Looking For New Solar Panels

kentuck_8bOctober 14, 2007

Going to redo my whole camphouse at the country.

Need panels for water well and house.

May put up a new windmill for electricity on the waterwell, any suggestions?

Where to buy and how much would I need? Everyone tells me something different.

I presently have several different gadgets all connected separately or together, to provide electicity, but the system is cumbersome, ugly, and beginning tp fail.

Use up to 400kwh/week.



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I would say that 1000kwh per month would also be excessive. I was under the impression that 400kwh/month was more average.

I have done a few things, like turn off the surge protector for my computer, tv, vcr, when I'm not using them and been able to reduce my power usage significantly.

Of course, I heat and cook with natural gas, and have a gas dryer, so my electric usage is low mostly from that.

I would suggest you look into directly pumping water into a water tower using the wind power, instead of making electricity first, but this might not be feasible in your situation.

Especially since you are using so much electricity a month, you might want to identify the major energy usage in your house and try to lessen it. And keep doing this until you have a cheaper goal for electricity production.

    Bookmark   October 16, 2007 at 8:36PM
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Thanks for both of your replies! I know it's not an easy thing to answer, but was hoping for at least some ideas and maybe a ball park figure to start with.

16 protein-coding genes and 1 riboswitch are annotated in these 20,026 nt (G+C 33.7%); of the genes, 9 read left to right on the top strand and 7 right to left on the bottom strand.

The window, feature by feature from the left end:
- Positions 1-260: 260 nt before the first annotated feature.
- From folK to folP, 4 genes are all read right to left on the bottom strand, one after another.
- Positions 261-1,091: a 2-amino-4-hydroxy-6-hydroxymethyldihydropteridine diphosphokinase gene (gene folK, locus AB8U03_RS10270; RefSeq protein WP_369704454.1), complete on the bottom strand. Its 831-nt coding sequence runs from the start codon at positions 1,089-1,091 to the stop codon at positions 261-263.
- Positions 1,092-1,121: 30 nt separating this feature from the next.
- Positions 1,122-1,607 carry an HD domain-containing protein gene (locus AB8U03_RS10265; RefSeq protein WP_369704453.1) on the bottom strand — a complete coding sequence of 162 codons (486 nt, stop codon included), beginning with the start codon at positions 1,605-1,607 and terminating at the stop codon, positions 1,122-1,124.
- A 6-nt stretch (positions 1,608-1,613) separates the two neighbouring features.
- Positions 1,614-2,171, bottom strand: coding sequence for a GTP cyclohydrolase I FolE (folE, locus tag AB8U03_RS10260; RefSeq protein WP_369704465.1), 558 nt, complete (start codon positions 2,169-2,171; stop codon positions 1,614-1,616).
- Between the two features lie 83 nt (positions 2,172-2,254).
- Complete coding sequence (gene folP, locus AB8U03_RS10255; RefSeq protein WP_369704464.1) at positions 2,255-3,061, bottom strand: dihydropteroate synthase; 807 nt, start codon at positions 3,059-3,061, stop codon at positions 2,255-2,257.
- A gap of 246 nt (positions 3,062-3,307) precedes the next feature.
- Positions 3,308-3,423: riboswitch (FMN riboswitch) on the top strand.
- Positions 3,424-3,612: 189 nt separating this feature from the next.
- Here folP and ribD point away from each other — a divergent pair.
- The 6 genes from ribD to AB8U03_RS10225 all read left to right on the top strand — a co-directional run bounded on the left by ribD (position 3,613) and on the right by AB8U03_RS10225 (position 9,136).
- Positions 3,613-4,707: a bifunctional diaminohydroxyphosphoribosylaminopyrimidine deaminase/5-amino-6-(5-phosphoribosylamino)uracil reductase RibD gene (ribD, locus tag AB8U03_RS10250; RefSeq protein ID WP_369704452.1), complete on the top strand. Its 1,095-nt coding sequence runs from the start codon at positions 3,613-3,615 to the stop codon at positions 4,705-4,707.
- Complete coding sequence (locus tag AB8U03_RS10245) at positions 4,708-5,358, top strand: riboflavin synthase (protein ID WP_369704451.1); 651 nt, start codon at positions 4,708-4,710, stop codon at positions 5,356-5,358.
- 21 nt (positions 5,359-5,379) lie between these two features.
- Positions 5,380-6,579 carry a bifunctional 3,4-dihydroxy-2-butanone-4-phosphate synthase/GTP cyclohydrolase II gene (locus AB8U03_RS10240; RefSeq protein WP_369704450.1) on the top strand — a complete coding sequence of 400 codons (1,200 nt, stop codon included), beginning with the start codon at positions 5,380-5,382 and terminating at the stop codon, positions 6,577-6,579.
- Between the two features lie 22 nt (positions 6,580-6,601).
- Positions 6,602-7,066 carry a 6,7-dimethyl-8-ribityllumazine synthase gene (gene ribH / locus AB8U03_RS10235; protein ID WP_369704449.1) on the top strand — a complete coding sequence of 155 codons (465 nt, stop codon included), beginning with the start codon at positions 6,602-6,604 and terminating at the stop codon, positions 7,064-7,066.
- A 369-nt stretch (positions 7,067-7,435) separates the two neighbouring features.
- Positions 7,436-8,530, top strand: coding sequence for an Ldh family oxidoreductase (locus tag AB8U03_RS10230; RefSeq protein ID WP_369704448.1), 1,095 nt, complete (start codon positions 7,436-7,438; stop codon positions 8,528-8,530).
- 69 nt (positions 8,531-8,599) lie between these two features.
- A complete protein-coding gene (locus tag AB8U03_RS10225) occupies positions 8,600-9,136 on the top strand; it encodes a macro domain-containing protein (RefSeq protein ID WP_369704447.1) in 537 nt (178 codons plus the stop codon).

I use up to 400kwh/week at my present home, not the camphouse where I want the solar panels, sorry for the confusion. I was figuring that that would be a maximum point to shoot for.

I will probably use wind for my waterwell and a water tower and gravity flow, but wanted to know what the extra cost and usage would be. Also, may possibly use gas for heating and/or cooking if needed.

Budget is not my first concern. I first want to know what it will take and then I will reduce from there if needed.

I stay at the camphouse for long periods of time, but am only inside for a few hours each day, usually after sundown till sun up.

The usual appliances would be used, but not at the same time. These would be an A/C and Heater, washer, dryer, microwave, TV, radio, small fans, ceiling fans, lights, and computer.

Some of these may not be used at all, such as the dryer and the heater. Turning one item off while running another is no problem if needed.